Beginning high in the Sierra Parima Mountains of Venezuela and Brazil, the Orinoco River flows through impenetrable rainforest, flooded forests, vast grasslands and a wide delta before ending its epic journey at the Atlantic Ocean.
These waters are home to the critically endangered Orinoco crocodile
, river dolphins
, giant river otters
, the giant anaconda
and more than 1,000 fish species.
It is also a hub for rich birdlife, including flamingos, colourful parrots and the scarlet ibis.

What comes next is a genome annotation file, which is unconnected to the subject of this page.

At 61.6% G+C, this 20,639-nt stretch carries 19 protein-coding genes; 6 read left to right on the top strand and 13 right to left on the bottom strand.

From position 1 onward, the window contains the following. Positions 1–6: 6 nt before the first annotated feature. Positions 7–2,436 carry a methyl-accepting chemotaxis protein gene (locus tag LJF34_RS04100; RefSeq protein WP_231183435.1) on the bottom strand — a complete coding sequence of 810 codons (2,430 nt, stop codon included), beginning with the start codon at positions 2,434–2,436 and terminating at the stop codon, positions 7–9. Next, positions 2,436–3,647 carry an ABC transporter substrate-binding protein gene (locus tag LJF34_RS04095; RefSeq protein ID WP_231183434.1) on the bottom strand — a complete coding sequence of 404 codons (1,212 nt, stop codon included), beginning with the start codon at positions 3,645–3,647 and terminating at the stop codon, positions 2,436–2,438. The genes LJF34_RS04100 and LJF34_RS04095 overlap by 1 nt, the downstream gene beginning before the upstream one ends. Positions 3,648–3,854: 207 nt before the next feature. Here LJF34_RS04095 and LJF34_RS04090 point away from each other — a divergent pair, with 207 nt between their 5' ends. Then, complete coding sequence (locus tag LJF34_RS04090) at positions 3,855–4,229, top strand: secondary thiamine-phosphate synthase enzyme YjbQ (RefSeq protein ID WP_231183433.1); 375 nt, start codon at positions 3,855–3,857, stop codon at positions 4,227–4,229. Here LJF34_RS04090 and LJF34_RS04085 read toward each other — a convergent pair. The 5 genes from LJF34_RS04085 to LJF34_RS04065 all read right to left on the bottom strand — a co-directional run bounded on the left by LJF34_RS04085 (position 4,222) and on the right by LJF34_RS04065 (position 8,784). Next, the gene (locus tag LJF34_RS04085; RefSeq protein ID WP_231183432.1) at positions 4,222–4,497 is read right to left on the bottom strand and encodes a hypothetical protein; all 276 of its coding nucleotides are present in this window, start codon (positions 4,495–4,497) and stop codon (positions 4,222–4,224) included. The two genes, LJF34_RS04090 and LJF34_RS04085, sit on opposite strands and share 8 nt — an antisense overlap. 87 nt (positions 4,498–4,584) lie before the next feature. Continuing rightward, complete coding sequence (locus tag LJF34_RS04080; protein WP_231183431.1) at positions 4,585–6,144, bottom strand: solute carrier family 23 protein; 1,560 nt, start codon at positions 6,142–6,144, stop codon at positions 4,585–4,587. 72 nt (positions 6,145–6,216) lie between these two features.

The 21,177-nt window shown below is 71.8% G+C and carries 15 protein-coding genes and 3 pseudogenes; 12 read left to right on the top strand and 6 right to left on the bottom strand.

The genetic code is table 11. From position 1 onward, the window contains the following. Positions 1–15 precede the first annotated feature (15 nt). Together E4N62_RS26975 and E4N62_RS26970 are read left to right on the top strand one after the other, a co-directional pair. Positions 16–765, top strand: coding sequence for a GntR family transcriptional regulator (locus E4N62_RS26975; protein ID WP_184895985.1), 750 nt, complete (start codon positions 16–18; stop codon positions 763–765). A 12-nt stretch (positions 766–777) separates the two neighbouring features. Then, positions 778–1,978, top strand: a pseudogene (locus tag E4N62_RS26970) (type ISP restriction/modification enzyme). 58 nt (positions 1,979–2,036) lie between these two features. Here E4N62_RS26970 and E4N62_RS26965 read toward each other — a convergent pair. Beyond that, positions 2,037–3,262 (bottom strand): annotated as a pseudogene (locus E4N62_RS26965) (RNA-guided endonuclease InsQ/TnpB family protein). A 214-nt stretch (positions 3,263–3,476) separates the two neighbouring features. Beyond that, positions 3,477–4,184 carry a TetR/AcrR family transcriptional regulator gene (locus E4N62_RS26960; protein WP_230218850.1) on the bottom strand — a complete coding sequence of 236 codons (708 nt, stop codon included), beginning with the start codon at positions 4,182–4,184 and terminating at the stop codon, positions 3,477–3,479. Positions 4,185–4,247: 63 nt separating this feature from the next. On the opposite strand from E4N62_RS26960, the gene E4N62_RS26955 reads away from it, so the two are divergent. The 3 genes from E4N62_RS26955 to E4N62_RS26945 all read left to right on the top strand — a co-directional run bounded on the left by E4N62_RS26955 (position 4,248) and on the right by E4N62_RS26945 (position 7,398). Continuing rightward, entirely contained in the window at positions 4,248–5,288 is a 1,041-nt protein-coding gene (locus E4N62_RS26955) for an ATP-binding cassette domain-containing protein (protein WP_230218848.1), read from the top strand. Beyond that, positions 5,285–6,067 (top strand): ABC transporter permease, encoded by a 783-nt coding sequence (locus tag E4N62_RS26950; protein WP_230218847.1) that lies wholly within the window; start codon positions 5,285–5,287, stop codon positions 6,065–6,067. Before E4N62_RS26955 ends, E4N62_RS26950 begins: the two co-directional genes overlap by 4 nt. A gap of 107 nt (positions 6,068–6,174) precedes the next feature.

In good condition
Compared to many of the world’s river systems, the Orinoco is relatively intact.
But this may not last for long as the river and its surrounding areas are threatened by pollution and mining activities.
Large areas of the flooded forests have been cleared for agriculture and cattle ranching. And large dams planned for several major tributaries will destroy water flows that support the region’s unique aquatic life.
WWF is working on the ground
in Venezuela and Colombia with local communities to protect one of South America's most important rivers.